node app.js
Server running at

URL Requested
Raw url: /?nextUrl=/nikola.dev
Parsed nextUrl parameter: /nikola.dev

URL Requested
Raw url: /?nextUrl=%2Fnikola.dev
Parsed nextUrl parameter: /nikola.dev

Recommended Approach

Much like any untrusted user input, relative URLs should be canonicalised, sanitised, and then validated - in that order. Canonicalisation and sanitation should be done through established URL parsing libraries such as URL Node package that follow the WHATWG standard. The output of these operations should then be validated using a strict pattern, only allowing required characters. Dangerous characters such as @, # and multiple / characters should not be on the allow list. An example of such validation can be seen below:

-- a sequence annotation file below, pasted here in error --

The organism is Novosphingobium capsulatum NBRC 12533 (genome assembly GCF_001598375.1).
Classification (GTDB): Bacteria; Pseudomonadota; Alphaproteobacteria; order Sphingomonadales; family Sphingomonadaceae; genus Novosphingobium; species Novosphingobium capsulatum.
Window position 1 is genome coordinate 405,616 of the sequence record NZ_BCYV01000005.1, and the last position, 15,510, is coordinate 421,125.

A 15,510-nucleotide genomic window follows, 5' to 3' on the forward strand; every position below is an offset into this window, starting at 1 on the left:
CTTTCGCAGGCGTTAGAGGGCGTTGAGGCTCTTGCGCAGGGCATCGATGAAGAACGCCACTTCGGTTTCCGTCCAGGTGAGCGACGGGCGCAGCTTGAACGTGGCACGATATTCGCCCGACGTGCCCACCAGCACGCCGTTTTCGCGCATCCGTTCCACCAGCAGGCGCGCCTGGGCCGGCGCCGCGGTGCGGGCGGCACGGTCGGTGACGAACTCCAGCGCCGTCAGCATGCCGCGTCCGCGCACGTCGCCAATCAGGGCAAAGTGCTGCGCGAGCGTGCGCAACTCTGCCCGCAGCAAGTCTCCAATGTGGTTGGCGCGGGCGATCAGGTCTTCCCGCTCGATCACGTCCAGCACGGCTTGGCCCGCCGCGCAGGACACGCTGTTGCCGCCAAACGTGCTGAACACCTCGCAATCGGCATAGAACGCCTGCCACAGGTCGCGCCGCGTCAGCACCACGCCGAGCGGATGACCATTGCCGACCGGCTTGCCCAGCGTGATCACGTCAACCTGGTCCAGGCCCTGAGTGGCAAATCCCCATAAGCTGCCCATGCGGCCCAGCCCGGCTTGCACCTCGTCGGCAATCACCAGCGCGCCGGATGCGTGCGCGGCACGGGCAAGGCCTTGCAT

exports.isUrlValid = function (relUrl) {

    console.log("Handling: " + relUrl)

    var re = new RegExp("^(\/[a-zA-Z0-9]+){0,}$");

    if (re.test(relUrl)) {
      return true
    } else {
      return false

Where possible handle absolute URLs to avoid introducing unnecessary complexity, OWASP Validating URLs is a great resource on such solutions.


This post presented a novel approach to handling relative URLs for redirects and forwards. The examples presented are by no means comprehensive, this is just touching the surface of the problem. However, the examples demonstrated did give insight into the approach attackers take when examining forward / redirect logic. All of the code examples in this post can be found in the supporting url-parsing github repo.